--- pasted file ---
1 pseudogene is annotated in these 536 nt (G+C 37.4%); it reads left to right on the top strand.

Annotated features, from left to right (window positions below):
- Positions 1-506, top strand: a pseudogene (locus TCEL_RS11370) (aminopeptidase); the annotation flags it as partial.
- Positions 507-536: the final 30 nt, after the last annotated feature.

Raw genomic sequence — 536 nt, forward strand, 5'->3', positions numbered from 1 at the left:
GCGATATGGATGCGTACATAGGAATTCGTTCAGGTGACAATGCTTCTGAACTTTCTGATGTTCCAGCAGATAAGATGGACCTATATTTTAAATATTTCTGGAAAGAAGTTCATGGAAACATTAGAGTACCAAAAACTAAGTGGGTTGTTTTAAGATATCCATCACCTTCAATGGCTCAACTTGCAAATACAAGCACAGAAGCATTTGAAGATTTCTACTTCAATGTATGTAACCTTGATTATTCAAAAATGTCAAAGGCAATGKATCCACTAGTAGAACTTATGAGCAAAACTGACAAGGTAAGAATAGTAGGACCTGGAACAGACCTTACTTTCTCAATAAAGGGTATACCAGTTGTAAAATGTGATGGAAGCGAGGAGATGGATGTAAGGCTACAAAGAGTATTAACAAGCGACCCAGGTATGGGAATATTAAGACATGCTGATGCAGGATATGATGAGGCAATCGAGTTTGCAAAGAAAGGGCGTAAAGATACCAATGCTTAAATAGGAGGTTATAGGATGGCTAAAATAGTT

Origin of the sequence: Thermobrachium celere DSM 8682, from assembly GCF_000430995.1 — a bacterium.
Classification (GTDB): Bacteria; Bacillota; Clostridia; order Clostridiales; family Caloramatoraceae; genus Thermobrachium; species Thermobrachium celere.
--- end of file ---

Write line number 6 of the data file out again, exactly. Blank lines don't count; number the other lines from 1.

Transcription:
GCGATATGGATGCGTACATAGGAATTCGTTCAGGTGACAATGCTTCTGAACTTTCTGATGTTCCAGCAGATAAGATGGACCTATATTTTAAATATTTCTGGAAAGAAGTTCATGGAAACATTAGAGTACCAAAAACTAAGTGGGTTGTTTTAAGATATCCATCACCTTCAATGGCTCAACTTGCAAATACAAGCACAGAAGCATTTGAAGATTTCTACTTCAATGTATGTAACCTTGATTATTCAAAAATGTCAAAGGCAATGKATCCACTAGTAGAACTTATGAGCAAAACTGACAAGGTAAGAATAGTAGGACCTGGAACAGACCTTACTTTCTCAATAAAGGGTATACCAGTTGTAAAATGTGATGGAAGCGAGGAGATGGATGTAAGGCTACAAAGAGTATTAACAAGCGACCCAGGTATGGGAATATTAAGACATGCTGATGCAGGATATGATGAGGCAATCGAGTTTGCAAAGAAAGGGCGTAAAGATACCAATGCTTAAATAGGAGGTTATAGGATGGCTAAAATAGTT